MANASSAS, Virginia, June 22, 2011 ( – A new report has revealed the extent of the “hook-up” culture on Catholic college campuses and warns of the emotional and physical costs of casual sex among students.

The report, published by The Cardinal Newman Society (CNS) Center for the Advancement of Catholic Higher Education, reviews the social science literature that has been published over the last twenty years on student behavior and college policies, including the impact of single-sex residences.

“Hooking up” is defined by researchers as casual, noncommittal sexual activity ranging from sensual kissing to intercourse.

“Whatever the origins, the reality is that hooking up has become the dominant script for sexual and romantic relationships on Catholic and secular campuses,” write the study’s authors, Dr. Anne Hendershott and Nicholas Dunn. Hendershott is the Pope John Paul II Fellow in Student Development for the CNS Center and an accomplished sociologist, whose works include “Status Envy: The Politics of Catholic Higher Education,” “The Politics of Abortion” and “The Reluctant Caregivers.”

The report, titled “The ‘Hook-Up’ Culture on Catholic Campuses,” is available at the website of The Center for the Advancement of Catholic Higher Education here.

The authors note studies showing that heavy use of alcohol correlates strongly with promiscuity on college campuses, and both are tied to coed living arrangements. They cite data indicating that students in coed dorms are roughly twice a likely to drink heavily and engage in binge drinking, and also to have multiple sexual partners.

These problems, they point out, are inadequately confronted by student affairs administrators and residence hall staff who often are expected to be non-judgmental and are not well trained how to operate in a Catholic living environment.

“Today, it appears that many student life administrators have moved from a pro-active role in helping to facilitate healthy pair bonding to a reactive role in helping to pick up the pieces and repairing the very real damages when a degraded campus culture of casual sex emerges,” the authors write.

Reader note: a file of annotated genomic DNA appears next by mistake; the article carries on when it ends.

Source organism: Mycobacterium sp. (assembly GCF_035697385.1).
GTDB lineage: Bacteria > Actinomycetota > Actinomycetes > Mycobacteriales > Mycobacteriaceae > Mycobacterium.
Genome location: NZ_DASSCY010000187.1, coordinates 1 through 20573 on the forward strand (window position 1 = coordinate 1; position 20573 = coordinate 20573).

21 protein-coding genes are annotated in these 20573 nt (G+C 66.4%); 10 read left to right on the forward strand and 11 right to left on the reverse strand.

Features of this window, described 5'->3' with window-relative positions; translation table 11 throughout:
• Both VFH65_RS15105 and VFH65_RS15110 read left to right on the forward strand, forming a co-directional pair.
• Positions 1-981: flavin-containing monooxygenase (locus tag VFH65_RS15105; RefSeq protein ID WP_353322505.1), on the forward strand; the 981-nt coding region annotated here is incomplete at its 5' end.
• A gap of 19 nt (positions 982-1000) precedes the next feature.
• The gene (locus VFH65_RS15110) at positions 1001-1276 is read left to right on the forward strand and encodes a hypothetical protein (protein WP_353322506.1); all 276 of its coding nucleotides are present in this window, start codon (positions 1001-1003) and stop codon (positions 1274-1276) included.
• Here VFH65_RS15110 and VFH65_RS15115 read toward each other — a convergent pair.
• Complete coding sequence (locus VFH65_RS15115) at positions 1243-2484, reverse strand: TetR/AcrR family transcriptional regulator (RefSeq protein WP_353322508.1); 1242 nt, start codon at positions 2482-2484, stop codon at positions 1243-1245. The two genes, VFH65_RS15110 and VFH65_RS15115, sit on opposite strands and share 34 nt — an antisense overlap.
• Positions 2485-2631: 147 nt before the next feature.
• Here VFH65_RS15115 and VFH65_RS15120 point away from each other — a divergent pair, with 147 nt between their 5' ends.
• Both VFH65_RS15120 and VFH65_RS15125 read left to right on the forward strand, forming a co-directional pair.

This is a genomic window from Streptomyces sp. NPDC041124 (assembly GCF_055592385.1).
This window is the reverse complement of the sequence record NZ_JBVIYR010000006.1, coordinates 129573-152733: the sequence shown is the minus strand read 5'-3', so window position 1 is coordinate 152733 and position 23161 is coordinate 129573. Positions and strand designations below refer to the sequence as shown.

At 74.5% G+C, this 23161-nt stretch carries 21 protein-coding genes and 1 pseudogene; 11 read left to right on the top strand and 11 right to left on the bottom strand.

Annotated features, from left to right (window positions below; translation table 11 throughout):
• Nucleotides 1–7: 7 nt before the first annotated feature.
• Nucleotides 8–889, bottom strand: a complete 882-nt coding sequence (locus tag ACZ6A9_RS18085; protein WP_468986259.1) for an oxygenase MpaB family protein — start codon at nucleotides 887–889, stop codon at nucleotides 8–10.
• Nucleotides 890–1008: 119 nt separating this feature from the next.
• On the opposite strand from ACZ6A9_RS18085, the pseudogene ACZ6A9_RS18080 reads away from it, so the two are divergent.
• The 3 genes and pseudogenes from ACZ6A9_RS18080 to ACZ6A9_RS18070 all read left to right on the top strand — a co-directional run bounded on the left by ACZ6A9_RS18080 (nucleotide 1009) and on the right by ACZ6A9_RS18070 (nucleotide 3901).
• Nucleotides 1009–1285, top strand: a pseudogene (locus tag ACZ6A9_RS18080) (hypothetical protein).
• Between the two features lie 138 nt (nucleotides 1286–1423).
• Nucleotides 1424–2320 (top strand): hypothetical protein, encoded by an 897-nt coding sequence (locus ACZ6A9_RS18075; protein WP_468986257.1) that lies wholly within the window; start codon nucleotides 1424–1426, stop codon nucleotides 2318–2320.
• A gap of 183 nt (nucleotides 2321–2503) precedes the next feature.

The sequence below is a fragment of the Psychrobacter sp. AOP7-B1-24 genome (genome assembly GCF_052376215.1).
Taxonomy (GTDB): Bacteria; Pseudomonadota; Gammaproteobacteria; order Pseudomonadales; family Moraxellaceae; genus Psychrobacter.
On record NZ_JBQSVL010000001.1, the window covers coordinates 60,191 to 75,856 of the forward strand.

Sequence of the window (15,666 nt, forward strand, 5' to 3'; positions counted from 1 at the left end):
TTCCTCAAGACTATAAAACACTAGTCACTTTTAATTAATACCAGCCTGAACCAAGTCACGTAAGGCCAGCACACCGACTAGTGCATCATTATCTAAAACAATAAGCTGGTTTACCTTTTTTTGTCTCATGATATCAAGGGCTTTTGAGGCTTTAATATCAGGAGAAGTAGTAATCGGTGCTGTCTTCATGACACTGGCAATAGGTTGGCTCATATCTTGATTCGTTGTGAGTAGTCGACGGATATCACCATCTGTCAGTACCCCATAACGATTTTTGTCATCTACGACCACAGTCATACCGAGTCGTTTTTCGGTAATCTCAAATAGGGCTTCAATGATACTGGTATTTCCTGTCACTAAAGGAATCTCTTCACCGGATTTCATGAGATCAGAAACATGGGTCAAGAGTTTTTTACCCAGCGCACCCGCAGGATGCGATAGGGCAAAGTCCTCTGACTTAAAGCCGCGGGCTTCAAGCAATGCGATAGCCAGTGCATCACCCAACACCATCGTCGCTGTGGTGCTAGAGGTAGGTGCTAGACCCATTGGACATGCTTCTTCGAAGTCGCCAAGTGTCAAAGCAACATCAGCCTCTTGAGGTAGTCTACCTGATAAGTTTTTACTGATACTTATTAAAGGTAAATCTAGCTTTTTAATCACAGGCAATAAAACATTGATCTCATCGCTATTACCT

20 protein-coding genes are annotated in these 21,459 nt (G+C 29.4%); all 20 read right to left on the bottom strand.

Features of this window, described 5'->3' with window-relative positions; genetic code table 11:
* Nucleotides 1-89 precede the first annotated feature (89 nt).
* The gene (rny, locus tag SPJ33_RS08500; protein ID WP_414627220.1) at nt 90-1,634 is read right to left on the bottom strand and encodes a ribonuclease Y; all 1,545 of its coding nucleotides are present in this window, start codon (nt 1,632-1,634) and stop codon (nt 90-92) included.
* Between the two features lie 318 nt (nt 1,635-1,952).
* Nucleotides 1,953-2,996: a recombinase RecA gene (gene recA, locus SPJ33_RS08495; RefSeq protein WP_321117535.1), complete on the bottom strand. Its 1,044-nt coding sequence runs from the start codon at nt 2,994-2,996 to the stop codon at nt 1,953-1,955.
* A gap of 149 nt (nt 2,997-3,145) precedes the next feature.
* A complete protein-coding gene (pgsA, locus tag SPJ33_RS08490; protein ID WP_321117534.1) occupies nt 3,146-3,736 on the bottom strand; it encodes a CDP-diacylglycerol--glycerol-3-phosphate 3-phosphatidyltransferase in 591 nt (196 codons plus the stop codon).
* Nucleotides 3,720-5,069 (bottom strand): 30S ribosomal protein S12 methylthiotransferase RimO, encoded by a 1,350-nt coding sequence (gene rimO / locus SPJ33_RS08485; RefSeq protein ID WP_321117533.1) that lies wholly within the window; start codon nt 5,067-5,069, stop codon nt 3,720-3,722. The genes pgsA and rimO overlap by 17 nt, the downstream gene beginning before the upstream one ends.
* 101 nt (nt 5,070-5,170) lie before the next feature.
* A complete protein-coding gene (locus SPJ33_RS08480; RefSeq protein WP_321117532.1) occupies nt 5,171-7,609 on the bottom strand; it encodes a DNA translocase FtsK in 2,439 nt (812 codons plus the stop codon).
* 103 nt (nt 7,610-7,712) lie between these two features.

The report is a product of The Cardinal Newman Society’s Love and Responsibility Program, which helps Catholic colleges and universities develop a campus culture where students embrace an assumption of sobriety and chastity. CNS is working with experts in the fields of psychology, sociology, theology, student affairs and campus ministry to identify programs and policies that can be tested and replicated on both Catholic and secular campuses.

“For Catholic colleges that are faithful to Catholic teaching and share concern for the moral development of students, the ‘hook-up’ culture is a scandal and an embarrassment,” said Patrick J. Reilly, President of The Cardinal Newman Society.

“But both the problems and the solutions do not depend on religion, they are apparent in the social science data. The way forward is becoming clear, and now college leaders need the will to confront a damaging campus culture.”

The report concludes with a sign of hope: the “counter-culture” emerging on many Catholic and secular campuses, with students taking the lead in promoting a culture of chastity and traditional values.

The Newman Guide to Choosing a Catholic College, a publication of CNS, provides parents with a list of institutions that strive to promote and cultivate Christian behavior among their students.